Friday, May 4, 2012

Simple courtesy

The CEO of Spirit Airlines has recently made the news with his refusal to grant a refund to a dying Vietnam vet who recently canceled his flight plans on the recommendation of his doctor.  The comments of the CEO seemed harsh and uncaring to many and prompted a Facebook page that advocates people avoid Spirit Airlines.  Spirit Airlines has the highest rate of customer dissatisfaction of all airlines, a statistic the CEO insists is irrelevant.  He seems to believe that people will fly on Spirit for their low fares regardless of how poorly they are treated.  It seems odd that such an attitude would still exist when so many successful companies point to their customer satisfaction as a driving force behind their success.  The future success of Spirit Airlines will prove whether the CEO's contention that consumers only care about low fares or whether customer satisfaction is important.

It also seems odd to me that some churches have still not realized that simple courtesy and hospitality are so important when it comes to seeing first-time guests return to a church.  For several years we have read that guests want to remain anonymous when they visit a church, and yet in the past two months I have attended two churches that asked their guests to stand to be recognized.  It was painfully obvious to me that these guests were extremely uncomfortable doing so.   In another church I visited virtually no one except the "official" greeters spoke to my wife and me until the pastor came into the sanctuary.  In still another church I visited the greeter asked if I needed my own program or if I could use my wife's.  I guess paper is in short supply in that church.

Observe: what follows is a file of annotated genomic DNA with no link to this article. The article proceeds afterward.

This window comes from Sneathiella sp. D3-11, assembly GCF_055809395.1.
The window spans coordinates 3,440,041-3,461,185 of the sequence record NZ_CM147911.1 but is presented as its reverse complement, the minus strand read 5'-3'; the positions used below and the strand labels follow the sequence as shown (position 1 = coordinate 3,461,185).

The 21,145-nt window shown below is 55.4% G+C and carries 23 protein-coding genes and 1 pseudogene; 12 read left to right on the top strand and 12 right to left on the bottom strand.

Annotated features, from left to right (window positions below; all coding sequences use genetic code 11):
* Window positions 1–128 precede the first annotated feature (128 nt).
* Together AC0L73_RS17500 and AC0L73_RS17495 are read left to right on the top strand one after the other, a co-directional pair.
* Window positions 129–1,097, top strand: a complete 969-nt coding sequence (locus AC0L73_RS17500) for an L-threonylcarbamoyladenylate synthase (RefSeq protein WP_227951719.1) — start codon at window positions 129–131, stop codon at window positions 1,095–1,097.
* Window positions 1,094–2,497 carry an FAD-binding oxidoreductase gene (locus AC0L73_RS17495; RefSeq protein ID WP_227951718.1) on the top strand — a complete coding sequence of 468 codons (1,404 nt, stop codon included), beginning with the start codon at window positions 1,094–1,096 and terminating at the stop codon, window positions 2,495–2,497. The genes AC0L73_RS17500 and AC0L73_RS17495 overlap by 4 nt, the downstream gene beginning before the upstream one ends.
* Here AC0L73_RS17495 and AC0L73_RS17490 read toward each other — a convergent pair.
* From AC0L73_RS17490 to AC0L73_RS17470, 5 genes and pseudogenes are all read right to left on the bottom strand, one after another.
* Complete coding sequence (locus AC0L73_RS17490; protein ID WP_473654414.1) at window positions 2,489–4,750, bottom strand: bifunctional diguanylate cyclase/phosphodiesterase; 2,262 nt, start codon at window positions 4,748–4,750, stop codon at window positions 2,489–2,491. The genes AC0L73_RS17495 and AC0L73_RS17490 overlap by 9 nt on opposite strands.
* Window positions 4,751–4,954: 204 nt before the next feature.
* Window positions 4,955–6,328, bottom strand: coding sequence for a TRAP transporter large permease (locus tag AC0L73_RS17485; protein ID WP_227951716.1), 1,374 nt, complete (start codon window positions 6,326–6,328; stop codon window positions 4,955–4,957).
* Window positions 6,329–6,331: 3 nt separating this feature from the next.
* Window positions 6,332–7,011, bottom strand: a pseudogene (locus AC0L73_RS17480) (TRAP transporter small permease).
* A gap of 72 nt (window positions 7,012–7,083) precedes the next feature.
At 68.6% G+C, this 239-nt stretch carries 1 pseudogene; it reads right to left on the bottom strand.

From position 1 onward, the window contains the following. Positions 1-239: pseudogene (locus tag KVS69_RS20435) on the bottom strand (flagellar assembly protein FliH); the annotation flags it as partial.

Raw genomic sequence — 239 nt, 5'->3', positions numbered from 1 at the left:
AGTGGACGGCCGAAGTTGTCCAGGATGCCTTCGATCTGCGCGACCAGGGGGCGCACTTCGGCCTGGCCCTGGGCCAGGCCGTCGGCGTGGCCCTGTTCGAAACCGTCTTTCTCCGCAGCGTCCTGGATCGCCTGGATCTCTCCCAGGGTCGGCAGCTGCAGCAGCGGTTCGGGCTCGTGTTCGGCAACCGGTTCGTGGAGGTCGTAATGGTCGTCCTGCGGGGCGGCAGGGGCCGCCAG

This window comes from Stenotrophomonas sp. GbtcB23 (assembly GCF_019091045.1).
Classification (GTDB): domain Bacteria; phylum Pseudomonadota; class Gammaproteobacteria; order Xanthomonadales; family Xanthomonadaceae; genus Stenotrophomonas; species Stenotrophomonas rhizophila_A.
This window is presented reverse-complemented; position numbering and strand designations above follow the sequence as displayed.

These are all small issues, but each of them created an image in my mind of a church that was not one that would inspire me to return.  I don't know if these churches do not care about the image they project to guests and potential new members or if they just lack common courtesy.  In either case, they are unlikely to attract new people despite their stated desire to do so.

I've talked about this before, but some suggestions still seem to be in order.
  1. Allow guests to remain anonymous.  Do not ask them to introduce themselves, wear a "Visitor's Badge" or do anything else to identify them as guests.
  2. Teach the membership that everyone is a greeter and is responsible for making people feel comfortable.
  3. Avoid insider language when making announcements.  It reminds them they are not part of the "family."
  4. Have plenty of signage.  Be sure people can easily find child care and restrooms without having to ask.
  5. Take people where they need to go.  Do not point or give directions.
  6. Greeters should introduce guests to others in the church, especially to persons of a similar age or life situations.  For instance, introduce a visiting family with small children to church members with small children.
  7. Use common sense and exercise common courtesy.
The news reports today are saying that Spirit Airlines' stock has fallen today after the CEO's comments.  Another Facebook site is now demanding his ouster.  Time will tell whether the airline and the CEO recovers, but unless they begin to provide more customer-friendly service I would think their business will suffer.  Unfortunately, the same thing is true of churches.  Those who do not demonstrate common courtesy to their first-time guests will continue to decline even if they do some other things well.  Common courtesy is really a matter of common sense and is nothing more than following the Golden Rule.  My suggestion to church leaders is that they teach the above suggestions to every person in their churches and look for ways to go above and beyond when it comes to treating your guests and members well.

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